SMS's works do contain copyrightable expressions, but its right to exclude others is limited to little more than its original text and formatting. At their creative zenith, these works translate common-sense communication skills into platitudinal business speak. One engaged in the industry might refer to the practice as jargonization. When an noncopyrightable idea is cloaked in a neologism such as “innovision,” copyright law permits protection over the cloak, but not the concept or the process it describes. See 17 U.S.C. 102(b). Harwood, Moore, and anyone else is free to create programs addressing the same topics and processes, so long as their final product is sufficiently distinct.
The court’s discussion of substantial similarity is also excellent. Here is an excerpt:
ASP's motivations are not relevant because SMS has failed to prove substantial similarity. Finally, the motivations of former SMS employees are irrelevant because the works are not substantially similar. In a post-hearing brief, SMS emphasizes that “there was profound bitterness when the Malouf family took over SMS as a result of litigation and ASP's Moore and Harwood were both fired. Moore threatened to get even with Ms. Malouf by stealing SMS materials and take [sic.] their clients.” Pl.'s Post Arg. Br. at 4 (footnote omitted). SMS misses the point; bitterness, however profound, is not the touchstone of copyright infringement. “[A] defendant may legitimately avoid infringement by intentionally making sufficient changes in a work which would otherwise be regarded as substantially similar to that of the plaintiff's.”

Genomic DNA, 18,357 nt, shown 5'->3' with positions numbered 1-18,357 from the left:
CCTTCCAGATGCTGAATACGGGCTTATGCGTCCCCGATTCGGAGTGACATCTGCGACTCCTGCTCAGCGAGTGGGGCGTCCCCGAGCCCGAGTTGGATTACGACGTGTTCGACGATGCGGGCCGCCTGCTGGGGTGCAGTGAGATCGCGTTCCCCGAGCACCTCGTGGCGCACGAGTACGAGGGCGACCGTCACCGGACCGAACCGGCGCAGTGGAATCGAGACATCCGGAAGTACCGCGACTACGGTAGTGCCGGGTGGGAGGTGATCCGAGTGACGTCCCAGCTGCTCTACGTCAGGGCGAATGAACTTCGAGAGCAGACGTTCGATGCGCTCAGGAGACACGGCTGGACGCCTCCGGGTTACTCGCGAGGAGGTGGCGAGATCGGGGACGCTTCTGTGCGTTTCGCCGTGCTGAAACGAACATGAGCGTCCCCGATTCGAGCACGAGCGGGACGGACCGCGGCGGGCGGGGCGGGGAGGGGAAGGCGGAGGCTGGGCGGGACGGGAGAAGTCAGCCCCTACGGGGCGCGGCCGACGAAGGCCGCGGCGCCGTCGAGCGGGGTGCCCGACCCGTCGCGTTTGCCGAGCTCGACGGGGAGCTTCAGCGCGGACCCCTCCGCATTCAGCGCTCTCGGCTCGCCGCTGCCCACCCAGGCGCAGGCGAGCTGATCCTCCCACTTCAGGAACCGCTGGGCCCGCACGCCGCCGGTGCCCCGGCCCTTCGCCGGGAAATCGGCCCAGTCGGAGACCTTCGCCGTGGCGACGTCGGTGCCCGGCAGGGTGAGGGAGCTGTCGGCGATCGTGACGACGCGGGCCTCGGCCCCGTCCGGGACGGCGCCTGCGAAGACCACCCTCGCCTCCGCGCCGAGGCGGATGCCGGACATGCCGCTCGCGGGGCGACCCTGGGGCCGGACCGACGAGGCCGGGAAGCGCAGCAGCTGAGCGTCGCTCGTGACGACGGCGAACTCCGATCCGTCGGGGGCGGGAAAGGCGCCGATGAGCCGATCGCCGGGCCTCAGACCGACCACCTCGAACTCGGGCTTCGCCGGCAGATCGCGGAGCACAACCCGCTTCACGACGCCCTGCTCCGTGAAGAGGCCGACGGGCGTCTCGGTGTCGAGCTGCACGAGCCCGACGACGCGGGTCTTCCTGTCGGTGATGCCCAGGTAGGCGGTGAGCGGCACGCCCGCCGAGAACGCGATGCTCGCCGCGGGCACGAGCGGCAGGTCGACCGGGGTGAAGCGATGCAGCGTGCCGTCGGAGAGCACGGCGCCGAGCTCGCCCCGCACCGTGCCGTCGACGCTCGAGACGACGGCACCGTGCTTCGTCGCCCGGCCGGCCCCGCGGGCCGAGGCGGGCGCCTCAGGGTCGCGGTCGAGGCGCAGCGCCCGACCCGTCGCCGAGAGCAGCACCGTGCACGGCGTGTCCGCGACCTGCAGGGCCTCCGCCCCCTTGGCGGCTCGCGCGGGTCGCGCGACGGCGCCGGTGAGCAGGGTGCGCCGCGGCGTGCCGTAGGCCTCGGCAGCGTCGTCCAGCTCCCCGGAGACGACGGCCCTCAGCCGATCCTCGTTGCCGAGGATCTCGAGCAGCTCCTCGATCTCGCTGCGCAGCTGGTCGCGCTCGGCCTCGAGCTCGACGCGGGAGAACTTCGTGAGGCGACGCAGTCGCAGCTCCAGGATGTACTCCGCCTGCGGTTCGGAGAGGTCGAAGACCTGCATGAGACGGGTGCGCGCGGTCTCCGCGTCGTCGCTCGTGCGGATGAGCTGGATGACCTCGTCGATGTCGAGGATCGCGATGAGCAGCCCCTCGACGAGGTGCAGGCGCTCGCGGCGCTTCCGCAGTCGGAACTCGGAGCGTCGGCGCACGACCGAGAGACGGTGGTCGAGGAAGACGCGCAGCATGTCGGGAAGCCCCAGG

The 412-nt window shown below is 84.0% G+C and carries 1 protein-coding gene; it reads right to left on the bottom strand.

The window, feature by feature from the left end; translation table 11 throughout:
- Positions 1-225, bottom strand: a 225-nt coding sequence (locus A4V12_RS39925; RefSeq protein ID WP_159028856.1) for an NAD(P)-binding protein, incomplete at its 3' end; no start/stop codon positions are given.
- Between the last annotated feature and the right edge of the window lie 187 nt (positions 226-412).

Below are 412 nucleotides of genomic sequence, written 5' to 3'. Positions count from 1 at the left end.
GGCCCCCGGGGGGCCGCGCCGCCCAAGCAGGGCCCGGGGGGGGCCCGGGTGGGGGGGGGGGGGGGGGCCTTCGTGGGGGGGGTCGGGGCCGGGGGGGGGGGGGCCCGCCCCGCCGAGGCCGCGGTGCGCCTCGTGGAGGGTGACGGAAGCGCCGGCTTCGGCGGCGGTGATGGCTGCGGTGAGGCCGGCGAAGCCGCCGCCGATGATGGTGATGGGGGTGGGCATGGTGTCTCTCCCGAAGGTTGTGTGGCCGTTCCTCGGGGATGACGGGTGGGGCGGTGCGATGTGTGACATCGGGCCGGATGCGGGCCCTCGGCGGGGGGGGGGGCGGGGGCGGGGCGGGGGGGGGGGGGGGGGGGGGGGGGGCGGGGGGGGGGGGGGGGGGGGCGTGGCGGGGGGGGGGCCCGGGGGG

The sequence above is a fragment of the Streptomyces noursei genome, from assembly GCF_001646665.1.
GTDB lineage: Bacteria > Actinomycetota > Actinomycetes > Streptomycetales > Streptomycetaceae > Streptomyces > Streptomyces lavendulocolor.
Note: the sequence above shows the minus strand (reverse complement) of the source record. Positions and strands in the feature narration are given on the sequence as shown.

For example, presuming Shakespeare's poetry was subject to copyright, an aspiring poet might purchase a collection of his sonnets and select one to serve as the inspiration for her own poem. She might select Sonnet 18 and attempt to emulate the poem's depiction of unwavering beauty by borrowing his iambic pentameter and even a word or short phrase, fully intending to write a poem that will usurp the Bard's virtual monopoly on romantic sonnets and win fame and fortune for herself in the process. The aspiring poet's motives are of no moment so long as the final product is not substantially similar to the original.
In this case, the Court has already found that, like the aspiring poet, Harwood and Moore used SMS's works to create ASP's. Even if they smuggled copies of SMS's programs and poured over them, redlining and rewriting, such “intentional dissimilarity” is permissible.
What I particularly like is Judge Young’s refusal to be swayed by the all-too-common white hat versus black hat arguments founding litigation. The opinion is a gem and should be read in its entirety.